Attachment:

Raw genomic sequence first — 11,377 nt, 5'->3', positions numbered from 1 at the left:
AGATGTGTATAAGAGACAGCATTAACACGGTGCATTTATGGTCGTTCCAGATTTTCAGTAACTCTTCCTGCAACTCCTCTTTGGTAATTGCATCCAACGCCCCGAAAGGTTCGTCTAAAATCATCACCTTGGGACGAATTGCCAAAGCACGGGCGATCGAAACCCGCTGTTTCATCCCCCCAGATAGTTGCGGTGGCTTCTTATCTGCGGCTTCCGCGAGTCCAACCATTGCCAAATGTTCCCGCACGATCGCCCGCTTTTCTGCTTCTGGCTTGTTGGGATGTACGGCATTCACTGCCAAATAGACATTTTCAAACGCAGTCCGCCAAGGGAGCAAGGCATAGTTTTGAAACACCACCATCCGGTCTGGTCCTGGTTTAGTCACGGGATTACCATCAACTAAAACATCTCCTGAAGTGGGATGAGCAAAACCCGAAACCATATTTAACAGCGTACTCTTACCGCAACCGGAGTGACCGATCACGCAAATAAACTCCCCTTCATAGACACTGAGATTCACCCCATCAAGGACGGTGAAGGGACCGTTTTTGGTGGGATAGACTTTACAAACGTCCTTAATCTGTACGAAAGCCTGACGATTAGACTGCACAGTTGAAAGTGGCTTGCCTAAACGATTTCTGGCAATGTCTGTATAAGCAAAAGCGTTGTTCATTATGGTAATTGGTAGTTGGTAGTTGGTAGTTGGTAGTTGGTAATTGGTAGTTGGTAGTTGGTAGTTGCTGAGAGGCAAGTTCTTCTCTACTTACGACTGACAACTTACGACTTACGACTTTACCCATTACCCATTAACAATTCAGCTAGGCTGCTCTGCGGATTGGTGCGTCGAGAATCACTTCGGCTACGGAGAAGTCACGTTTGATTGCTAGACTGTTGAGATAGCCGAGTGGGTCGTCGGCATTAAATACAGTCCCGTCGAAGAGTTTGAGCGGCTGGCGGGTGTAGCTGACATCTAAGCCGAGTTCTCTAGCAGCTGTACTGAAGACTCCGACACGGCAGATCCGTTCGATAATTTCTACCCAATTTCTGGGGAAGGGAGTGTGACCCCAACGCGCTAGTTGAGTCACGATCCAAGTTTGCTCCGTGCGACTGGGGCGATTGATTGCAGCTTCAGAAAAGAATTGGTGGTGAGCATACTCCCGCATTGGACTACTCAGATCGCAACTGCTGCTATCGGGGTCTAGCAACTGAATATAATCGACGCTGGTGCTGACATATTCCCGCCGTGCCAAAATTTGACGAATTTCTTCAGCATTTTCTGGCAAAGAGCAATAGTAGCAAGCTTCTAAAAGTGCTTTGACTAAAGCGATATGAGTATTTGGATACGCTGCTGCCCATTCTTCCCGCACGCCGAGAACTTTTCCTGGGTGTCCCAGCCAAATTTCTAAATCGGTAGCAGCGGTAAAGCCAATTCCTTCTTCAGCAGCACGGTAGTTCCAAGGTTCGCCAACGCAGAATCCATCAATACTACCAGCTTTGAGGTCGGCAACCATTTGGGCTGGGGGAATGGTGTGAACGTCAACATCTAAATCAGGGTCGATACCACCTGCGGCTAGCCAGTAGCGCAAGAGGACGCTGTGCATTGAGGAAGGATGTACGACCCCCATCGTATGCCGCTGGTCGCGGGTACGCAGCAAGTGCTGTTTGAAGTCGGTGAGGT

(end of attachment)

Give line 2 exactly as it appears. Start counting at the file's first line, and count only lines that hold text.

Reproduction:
AGATGTGTATAAGAGACAGCATTAACACGGTGCATTTATGGTCGTTCCAGATTTTCAGTAACTCTTCCTGCAACTCCTCTTTGGTAATTGCATCCAACGCCCCGAAAGGTTCGTCTAAAATCATCACCTTGGGACGAATTGCCAAAGCACGGGCGATCGAAACCCGCTGTTTCATCCCCCCAGATAGTTGCGGTGGCTTCTTATCTGCGGCTTCCGCGAGTCCAACCATTGCCAAATGTTCCCGCACGATCGCCCGCTTTTCTGCTTCTGGCTTGTTGGGATGTACGGCATTCACTGCCAAATAGACATTTTCAAACGCAGTCCGCCAAGGGAGCAAGGCATAGTTTTGAAACACCACCATCCGGTCTGGTCCTGGTTTAGTCACGGGATTACCATCAACTAAAACATCTCCTGAAGTGGGATGAGCAAAACCCGAAACCATATTTAACAGCGTACTCTTACCGCAACCGGAGTGACCGATCACGCAAATAAACTCCCCTTCATAGACACTGAGATTCACCCCATCAAGGACGGTGAAGGGACCGTTTTTGGTGGGATAGACTTTACAAACGTCCTTAATCTGTACGAAAGCCTGACGATTAGACTGCACAGTTGAAAGTGGCTTGCCTAAACGATTTCTGGCAATGTCTGTATAAGCAAAAGCGTTGTTCATTATGGTAATTGGTAGTTGGTAGTTGGTAGTTGGTAGTTGGTAATTGGTAGTTGGTAGTTGGTAGTTGCTGAGAGGCAAGTTCTTCTCTACTTACGACTGACAACTTACGACTTACGACTTTACCCATTACCCATTAACAATTCAGCTAGGCTGCTCTGCGGATTGGTGCGTCGAGAATCACTTCGGCTACGGAGAAGTCACGTTTGATTGCTAGACTGTTGAGATAGCCGAGTGGGTCGTCGGCATTAAATACAGTCCCGTCGAAGAGTTTGAGCGGCTGGCGGGTGTAGCTGACATCTAAGCCGAGTTCTCTAGCAGCTGTACTGAAGACTCCGACACGGCAGATCCGTTCGATAATTTCTACCCAATTTCTGGGGAAGGGAGTGTGACCCCAACGCGCTAGTTGAGTCACGATCCAAGTTTGCTCCGTGCGACTGGGGCGATTGATTGCAGCTTCAGAAAAGAATTGGTGGTGAGCATACTCCCGCATTGGACTACTCAGATCGCAACTGCTGCTATCGGGGTCTAGCAACTGAATATAATCGACGCTGGTGCTGACATATTCCCGCCGTGCCAAAATTTGACGAATTTCTTCAGCATTTTCTGGCAAAGAGCAATAGTAGCAAGCTTCTAAAAGTGCTTTGACTAAAGCGATATGAGTATTTGGATACGCTGCTGCCCATTCTTCCCGCACGCCGAGAACTTTTCCTGGGTGTCCCAGCCAAATTTCTAAATCGGTAGCAGCGGTAAAGCCAATTCCTTCTTCAGCAGCACGGTAGTTCCAAGGTTCGCCAACGCAGAATCCATCAATACTACCAGCTTTGAGGTCGGCAACCATTTGGGCTGGGGGAATGGTGTGAACGTCAACATCTAAATCAGGGTCGATACCACCTGCGGCTAGCCAGTAGCGCAAGAGGACGCTGTGCATTGAGGAAGGATGTACGACCCCCATCGTATGCCGCTGGTCGCGGGTACGCAGCAAGTGCTGTTTGAAGTCGGTGAGGT